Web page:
Hello ladies and gentlemen,
today I'm reviewing a classic historical romance written by the queen of the "romantic suspence" genre Victoria Holt, and a new nonfiction book about the history of Western music. Enjoy!
Turn-of-the-century England. Jessica Clavering is born into an old but impoverished family. One day, she meets Ben Hennicker, the new owner of the Clavering's old family home. Her family hates him, but Jessica doesn't care and becomes close friends with him. But when Ben falls ill, he makes her an unusual offer. If she marries his proud son, the owner of an opal mine in Australia, she will inherit half his fortune. If she refuses, they both will get nothing, which would condemn Jessica to a spinster life with her cold family. Always the gambler, Jessica takes a chance that will lead her to the other side of the world, where she'll find love and danger as she tries to unfurl the mystery surrounding one of the greatest opals ever found.
This is a charming, if a bit unusual, romance. To start with, the hero makes his appearance after 100 pages! Before, it's all about Jessica and the mystery about her family. This, coupled with the endless discussions about opals, makes the book a bit dry and slow at times. Yet, it has so many twists and turns that will keep you glued to the page, and guessing at who the villain is, till the end, anyway.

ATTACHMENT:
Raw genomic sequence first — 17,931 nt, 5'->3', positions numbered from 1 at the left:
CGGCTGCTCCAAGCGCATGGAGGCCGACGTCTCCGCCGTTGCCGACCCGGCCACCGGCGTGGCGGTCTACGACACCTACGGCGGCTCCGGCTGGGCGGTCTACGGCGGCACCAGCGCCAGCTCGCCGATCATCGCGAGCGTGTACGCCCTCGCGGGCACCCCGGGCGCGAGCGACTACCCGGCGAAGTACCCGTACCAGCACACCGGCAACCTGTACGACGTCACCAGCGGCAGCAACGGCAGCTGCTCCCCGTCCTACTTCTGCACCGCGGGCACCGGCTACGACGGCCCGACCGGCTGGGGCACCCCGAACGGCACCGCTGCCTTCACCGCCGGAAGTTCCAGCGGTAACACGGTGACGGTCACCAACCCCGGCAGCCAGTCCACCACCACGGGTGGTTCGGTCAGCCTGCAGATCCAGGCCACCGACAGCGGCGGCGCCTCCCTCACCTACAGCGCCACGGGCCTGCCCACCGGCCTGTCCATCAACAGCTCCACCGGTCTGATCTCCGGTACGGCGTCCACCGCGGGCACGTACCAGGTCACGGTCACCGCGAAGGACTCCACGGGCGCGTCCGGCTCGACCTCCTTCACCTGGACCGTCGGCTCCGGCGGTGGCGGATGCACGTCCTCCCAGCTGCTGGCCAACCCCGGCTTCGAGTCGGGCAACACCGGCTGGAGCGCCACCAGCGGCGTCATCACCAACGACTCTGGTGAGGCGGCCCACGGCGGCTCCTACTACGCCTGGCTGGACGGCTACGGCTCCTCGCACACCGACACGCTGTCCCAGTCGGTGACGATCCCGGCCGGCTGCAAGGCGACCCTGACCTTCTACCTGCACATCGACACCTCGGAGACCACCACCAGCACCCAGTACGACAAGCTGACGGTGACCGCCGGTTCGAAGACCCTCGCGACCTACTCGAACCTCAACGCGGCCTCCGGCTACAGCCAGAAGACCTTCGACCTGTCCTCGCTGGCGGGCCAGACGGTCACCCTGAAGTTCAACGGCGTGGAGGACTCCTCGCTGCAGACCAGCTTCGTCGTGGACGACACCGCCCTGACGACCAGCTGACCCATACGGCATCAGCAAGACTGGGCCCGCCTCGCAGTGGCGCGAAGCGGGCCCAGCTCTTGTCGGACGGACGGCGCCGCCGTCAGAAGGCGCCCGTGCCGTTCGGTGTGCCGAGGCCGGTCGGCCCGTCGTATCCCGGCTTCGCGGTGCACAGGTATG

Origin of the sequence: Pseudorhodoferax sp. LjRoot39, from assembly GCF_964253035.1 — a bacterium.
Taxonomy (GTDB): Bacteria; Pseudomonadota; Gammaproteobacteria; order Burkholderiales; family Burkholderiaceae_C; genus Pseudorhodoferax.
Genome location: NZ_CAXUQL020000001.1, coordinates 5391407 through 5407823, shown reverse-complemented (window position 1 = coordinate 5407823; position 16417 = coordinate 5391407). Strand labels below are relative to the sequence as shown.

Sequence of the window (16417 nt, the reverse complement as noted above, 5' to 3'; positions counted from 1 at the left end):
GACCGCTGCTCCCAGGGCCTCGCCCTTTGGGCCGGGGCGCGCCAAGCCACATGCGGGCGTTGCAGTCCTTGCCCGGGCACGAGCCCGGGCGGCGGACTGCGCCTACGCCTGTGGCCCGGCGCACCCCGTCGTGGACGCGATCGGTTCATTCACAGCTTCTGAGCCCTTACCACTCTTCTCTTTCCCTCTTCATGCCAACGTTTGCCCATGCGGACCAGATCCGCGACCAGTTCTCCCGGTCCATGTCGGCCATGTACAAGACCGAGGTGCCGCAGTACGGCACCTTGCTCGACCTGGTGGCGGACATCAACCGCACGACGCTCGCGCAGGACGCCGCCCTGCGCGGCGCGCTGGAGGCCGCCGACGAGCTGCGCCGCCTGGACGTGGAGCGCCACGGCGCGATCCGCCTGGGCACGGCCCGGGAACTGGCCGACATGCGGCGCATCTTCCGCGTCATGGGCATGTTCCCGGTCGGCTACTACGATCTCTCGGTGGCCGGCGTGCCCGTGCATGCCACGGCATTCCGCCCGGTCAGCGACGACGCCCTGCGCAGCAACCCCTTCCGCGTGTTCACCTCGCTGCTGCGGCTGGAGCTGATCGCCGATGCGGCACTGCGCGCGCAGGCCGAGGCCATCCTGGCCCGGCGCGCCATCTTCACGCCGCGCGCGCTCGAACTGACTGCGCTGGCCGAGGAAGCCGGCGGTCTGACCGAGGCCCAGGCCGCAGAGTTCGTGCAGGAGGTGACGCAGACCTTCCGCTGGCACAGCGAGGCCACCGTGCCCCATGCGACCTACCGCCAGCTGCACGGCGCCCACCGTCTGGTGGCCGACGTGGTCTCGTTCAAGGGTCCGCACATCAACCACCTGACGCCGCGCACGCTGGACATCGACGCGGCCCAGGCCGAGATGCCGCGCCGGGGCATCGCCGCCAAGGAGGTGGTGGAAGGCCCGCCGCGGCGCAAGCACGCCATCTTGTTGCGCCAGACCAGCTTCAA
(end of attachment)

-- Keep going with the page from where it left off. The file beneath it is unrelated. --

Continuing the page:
There also aren't any passionate kissing or sex scenes, which may disappoint some people. I, instead, found it refreshing. It just better allows readers to see how the relationship between Jessica and her husband turns from one of convenience to one of love, and reminds us that while sex is a part of love, it's not the be all and end all.
Although the book could have been shorter, it's still a lovely historical romance that I recommend to all fans of the genre.
Available at: amazon.com
An interesting and great overview of Western music, from its origin in the Prehistoric era, the innovations of the Middle Ages, the great composers of the 17th and 18th centuries, to our present day. Notions such as harmony, notation, opera, orchestra and even recording may be obvious to us, but someone had to come up with those ideas at some point, and when they did, they sparked a musical revolution.
Sometimes, to show how music evolved, it is necessary to delve into the complexities of music theory. This can be quite boring and complicated for someone who is new to the subject, but Goodall writes in such a readable and simple way that makes it accessible to everyone. The book is also filled of intriguing anecdotes and interesting observations. If you think, for instance, that classical music is dead, think again. It's evolved, but it's as alive as ever.
The author also discusses all kinds of music and musical forms, from classical to rock n'roll, from jazz to pop, from operas to Broadway musicals. He doesn't consider any type of music to be too insignificant to be included. There are also the occasional references to musical traditions of other parts of the world, which shows how differently music has evolved in different continents.
If you are a music lover that has extensive knowledge of the history of music and music theory, you probably won't find anything new here. But if you're just a music fan that would like to know more about how music changed and evolved throughout the centuries, then this would be a great introduction.
Available at: amazon
Are you planning to read these books, or have done so already? If so, what did you think of them?
Disclaimer: I received these book in exchange for my honest opinion. In addition, this post contains affiliate links.
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